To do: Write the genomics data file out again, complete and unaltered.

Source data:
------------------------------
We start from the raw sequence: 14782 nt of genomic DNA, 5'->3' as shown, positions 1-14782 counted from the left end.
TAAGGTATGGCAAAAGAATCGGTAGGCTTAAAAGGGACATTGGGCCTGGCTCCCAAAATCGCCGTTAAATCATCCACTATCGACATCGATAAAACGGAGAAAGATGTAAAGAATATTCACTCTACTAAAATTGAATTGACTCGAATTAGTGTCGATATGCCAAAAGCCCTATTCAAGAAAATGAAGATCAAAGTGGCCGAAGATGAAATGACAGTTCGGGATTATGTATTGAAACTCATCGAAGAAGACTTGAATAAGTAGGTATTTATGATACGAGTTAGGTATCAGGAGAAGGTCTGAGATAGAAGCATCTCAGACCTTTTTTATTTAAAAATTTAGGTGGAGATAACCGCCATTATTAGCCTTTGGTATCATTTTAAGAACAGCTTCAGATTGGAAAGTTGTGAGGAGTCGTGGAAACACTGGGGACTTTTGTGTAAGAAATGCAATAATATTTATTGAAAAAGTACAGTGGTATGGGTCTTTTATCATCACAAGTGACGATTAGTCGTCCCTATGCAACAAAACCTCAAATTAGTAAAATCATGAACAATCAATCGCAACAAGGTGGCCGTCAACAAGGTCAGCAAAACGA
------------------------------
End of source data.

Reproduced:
We start from the raw sequence: 14782 nt of genomic DNA, 5'->3' as shown, positions 1-14782 counted from the left end.
TAAGGTATGGCAAAAGAATCGGTAGGCTTAAAAGGGACATTGGGCCTGGCTCCCAAAATCGCCGTTAAATCATCCACTATCGACATCGATAAAACGGAGAAAGATGTAAAGAATATTCACTCTACTAAAATTGAATTGACTCGAATTAGTGTCGATATGCCAAAAGCCCTATTCAAGAAAATGAAGATCAAAGTGGCCGAAGATGAAATGACAGTTCGGGATTATGTATTGAAACTCATCGAAGAAGACTTGAATAAGTAGGTATTTATGATACGAGTTAGGTATCAGGAGAAGGTCTGAGATAGAAGCATCTCAGACCTTTTTTATTTAAAAATTTAGGTGGAGATAACCGCCATTATTAGCCTTTGGTATCATTTTAAGAACAGCTTCAGATTGGAAAGTTGTGAGGAGTCGTGGAAACACTGGGGACTTTTGTGTAAGAAATGCAATAATATTTATTGAAAAAGTACAGTGGTATGGGTCTTTTATCATCACAAGTGACGATTAGTCGTCCCTATGCAACAAAACCTCAAATTAGTAAAATCATGAACAATCAATCGCAACAAGGTGGCCGTCAACAAGGTCAGCAAAACGA